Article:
Wednesday, 27 May 2009

But, does it have to be so chewy?

I was struck yesterday by a sudden desire for baked goods and chocolate. (Really, what I wanted was an oreo. Except, when was the last time you had a single oreo?) So, I did some digging and I found a recipe through ediets for brownies made with splenda (I don't know if that link will work if you're not a registered member). Of course, I monkeyed around with the recipe because I can't leave well enough alone.

The recipe is meant to make twenty-four 200 calorie brownies and it suggests that you immediately freeze half of them. I think this plan has merit. Or, would do if these were anything I'd want to have to parcel out and enjoy for an extended period of time. Let's take a look at some of the changes I made and why they may have been a bad idea.

The recipe called for egg substitute. Now, I love eggs and don't particularly see the need for fake eggs. Also, I have real eggs in my house because I find an egg mixed with onions and some frozen spinach to be a great breakfast. I don't think any of my problems stemmed from the egg substitution. Then, it called for canola-based trans-fat free margarine. I only have the spray margarine and shortening and the real deal in my house, so I had to come up with something else (or use shortening.) I had an open jar of apple sauce that I'm trying to finish before it goes all furry and gross. I used that. This could have been my undoing. I didn't have baking chips in my house, so I left them out. (This is not entirely true. I do have white chocolate chips from well-played cupcake experiment. But, I didn't feel white chocolate fit in with the overall recipe.) The last thing that was different from the recipe was that my cocoa powder is the Hershey's Special Dark powder. Its cocoa powder, and therefore not a substitute, so I didn't think a thing about it.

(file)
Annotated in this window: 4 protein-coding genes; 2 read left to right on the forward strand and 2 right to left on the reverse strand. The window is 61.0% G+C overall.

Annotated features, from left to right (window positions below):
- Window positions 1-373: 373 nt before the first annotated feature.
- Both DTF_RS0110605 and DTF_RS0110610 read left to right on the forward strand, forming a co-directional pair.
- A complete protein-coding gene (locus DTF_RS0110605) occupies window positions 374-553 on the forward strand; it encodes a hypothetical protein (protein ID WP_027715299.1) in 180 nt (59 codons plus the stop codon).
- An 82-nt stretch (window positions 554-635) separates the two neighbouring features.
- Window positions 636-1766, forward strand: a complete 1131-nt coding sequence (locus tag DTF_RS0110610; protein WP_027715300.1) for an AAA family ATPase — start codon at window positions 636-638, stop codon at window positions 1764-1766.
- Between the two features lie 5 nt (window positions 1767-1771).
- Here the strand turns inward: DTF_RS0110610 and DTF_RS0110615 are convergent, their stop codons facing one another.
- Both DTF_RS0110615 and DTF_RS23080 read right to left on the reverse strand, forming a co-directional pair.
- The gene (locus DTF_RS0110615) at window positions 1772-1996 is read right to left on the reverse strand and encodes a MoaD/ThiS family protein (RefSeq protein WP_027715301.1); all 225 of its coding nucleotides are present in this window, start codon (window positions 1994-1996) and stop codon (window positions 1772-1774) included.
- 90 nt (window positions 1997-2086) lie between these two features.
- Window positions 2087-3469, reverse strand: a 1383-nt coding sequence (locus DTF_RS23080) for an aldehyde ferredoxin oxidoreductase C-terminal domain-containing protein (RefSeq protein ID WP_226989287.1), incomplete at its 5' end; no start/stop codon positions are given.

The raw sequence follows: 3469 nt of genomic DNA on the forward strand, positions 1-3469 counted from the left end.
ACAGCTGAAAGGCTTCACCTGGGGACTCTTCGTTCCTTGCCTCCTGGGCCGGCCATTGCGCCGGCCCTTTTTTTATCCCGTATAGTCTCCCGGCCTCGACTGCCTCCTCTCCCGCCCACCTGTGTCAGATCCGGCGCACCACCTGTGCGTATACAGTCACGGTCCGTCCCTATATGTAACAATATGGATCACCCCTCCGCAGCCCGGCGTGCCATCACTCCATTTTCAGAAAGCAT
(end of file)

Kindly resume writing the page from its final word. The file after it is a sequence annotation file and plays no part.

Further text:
The recipe itself was super easy. You mix the chocolate and the fat and then you fold in the splenda, eggs and flour. Piece of cake. Into the bowl, into the pan, and into the oven it went.

I had a moment of...cognitive dissonance when the brownies came out of the oven. My flat smelled like tasty, tasty brownies. But, the brownies looked like they had burnt to a crisp. It would seem that the Special Dark cocoa powder is not lying to you when it says its Special and Dark. It is hard to tell from this photo I took with my mobile, but you can see a contrast between the matte black brownies and my china.


Despite being In-Space-No-one-Can-Hear-You-Scream dark, they weren't overly chocolaty. In fact, they were only so-so chocolaty. This was a disappointment. In addition, they had the trying-too-hard chemical aftertaste common to items sweetened with a compound not found in nature. I know it would change the calorie count, but I think next time I may have to blend the splenda with some actual sugar.

The last complaint I have about this food experiment is absolutely my own fault for mucking about with the recipe. They were too chewy and I'm pretty sure this is due to the apple-sauce-for-fat substitution. I like replacing apple sauce for the fat in baked goods, usually. You get the moisture. You are, ostensibly, getting another fruit in. And, by and large, I usually don't notice a difference. You do get a small amount of textural difference in that shortening creates a moist yet, crumbling feeling in a baked good, but I find that the moisture is really what is key and you get that in spades. But these brownies just turned out...chewy. They look like brownies (albeit, burnt ones), they smell like brownies, they are chocolaty like brownies, but they're just not right. Close, yet so far away. Recently, on the Film Noir Experience I talked about when one thing reminds you of something else, but its not quite right. These brownies are like that, only they don't remind you of something, they are something. And, that something was poorly executed. In short, they were disappointing. But, as last minute, made from stuff I had in my home, under 200 calorie treats, they did the trick.

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